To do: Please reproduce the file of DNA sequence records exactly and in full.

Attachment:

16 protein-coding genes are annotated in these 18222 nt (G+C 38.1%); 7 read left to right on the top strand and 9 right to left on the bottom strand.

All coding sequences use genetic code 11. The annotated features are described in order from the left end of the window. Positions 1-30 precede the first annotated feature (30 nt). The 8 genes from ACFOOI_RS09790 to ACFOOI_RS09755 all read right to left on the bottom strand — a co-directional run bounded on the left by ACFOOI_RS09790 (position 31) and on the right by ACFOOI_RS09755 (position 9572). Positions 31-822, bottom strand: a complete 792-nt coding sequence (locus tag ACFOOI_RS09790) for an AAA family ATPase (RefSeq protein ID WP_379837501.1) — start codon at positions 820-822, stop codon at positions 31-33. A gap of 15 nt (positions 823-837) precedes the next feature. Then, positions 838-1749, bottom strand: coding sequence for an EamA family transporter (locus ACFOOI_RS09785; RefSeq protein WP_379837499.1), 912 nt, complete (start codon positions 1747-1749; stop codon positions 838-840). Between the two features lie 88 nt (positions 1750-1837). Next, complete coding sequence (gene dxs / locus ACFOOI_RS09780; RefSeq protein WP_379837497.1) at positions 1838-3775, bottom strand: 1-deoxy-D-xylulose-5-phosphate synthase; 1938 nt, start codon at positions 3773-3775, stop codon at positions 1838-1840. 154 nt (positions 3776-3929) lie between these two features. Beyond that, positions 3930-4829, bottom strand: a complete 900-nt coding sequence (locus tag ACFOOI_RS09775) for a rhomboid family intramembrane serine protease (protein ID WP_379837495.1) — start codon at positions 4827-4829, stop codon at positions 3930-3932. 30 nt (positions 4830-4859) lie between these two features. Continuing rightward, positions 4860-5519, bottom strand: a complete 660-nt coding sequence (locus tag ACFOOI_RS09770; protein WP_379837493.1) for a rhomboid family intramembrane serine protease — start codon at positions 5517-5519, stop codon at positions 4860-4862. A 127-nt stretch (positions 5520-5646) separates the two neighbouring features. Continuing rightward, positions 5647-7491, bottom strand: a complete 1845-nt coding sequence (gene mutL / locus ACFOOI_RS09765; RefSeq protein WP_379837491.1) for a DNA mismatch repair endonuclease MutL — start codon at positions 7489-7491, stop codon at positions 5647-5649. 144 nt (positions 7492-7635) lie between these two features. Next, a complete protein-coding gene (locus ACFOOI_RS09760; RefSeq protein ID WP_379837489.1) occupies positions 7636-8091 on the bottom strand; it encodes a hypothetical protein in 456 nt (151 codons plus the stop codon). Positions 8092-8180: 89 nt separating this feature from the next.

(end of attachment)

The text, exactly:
16 protein-coding genes are annotated in these 18222 nt (G+C 38.1%); 7 read left to right on the top strand and 9 right to left on the bottom strand.

All coding sequences use genetic code 11. The annotated features are described in order from the left end of the window. Positions 1-30 precede the first annotated feature (30 nt). The 8 genes from ACFOOI_RS09790 to ACFOOI_RS09755 all read right to left on the bottom strand — a co-directional run bounded on the left by ACFOOI_RS09790 (position 31) and on the right by ACFOOI_RS09755 (position 9572). Positions 31-822, bottom strand: a complete 792-nt coding sequence (locus tag ACFOOI_RS09790) for an AAA family ATPase (RefSeq protein ID WP_379837501.1) — start codon at positions 820-822, stop codon at positions 31-33. A gap of 15 nt (positions 823-837) precedes the next feature. Then, positions 838-1749, bottom strand: coding sequence for an EamA family transporter (locus ACFOOI_RS09785; RefSeq protein WP_379837499.1), 912 nt, complete (start codon positions 1747-1749; stop codon positions 838-840). Between the two features lie 88 nt (positions 1750-1837). Next, complete coding sequence (gene dxs / locus ACFOOI_RS09780; RefSeq protein WP_379837497.1) at positions 1838-3775, bottom strand: 1-deoxy-D-xylulose-5-phosphate synthase; 1938 nt, start codon at positions 3773-3775, stop codon at positions 1838-1840. 154 nt (positions 3776-3929) lie between these two features. Beyond that, positions 3930-4829, bottom strand: a complete 900-nt coding sequence (locus tag ACFOOI_RS09775) for a rhomboid family intramembrane serine protease (protein ID WP_379837495.1) — start codon at positions 4827-4829, stop codon at positions 3930-3932. 30 nt (positions 4830-4859) lie between these two features. Continuing rightward, positions 4860-5519, bottom strand: a complete 660-nt coding sequence (locus tag ACFOOI_RS09770; protein WP_379837493.1) for a rhomboid family intramembrane serine protease — start codon at positions 5517-5519, stop codon at positions 4860-4862. A 127-nt stretch (positions 5520-5646) separates the two neighbouring features. Continuing rightward, positions 5647-7491, bottom strand: a complete 1845-nt coding sequence (gene mutL / locus ACFOOI_RS09765; RefSeq protein WP_379837491.1) for a DNA mismatch repair endonuclease MutL — start codon at positions 7489-7491, stop codon at positions 5647-5649. 144 nt (positions 7492-7635) lie between these two features. Next, a complete protein-coding gene (locus ACFOOI_RS09760; RefSeq protein ID WP_379837489.1) occupies positions 7636-8091 on the bottom strand; it encodes a hypothetical protein in 456 nt (151 codons plus the stop codon). Positions 8092-8180: 89 nt separating this feature from the next.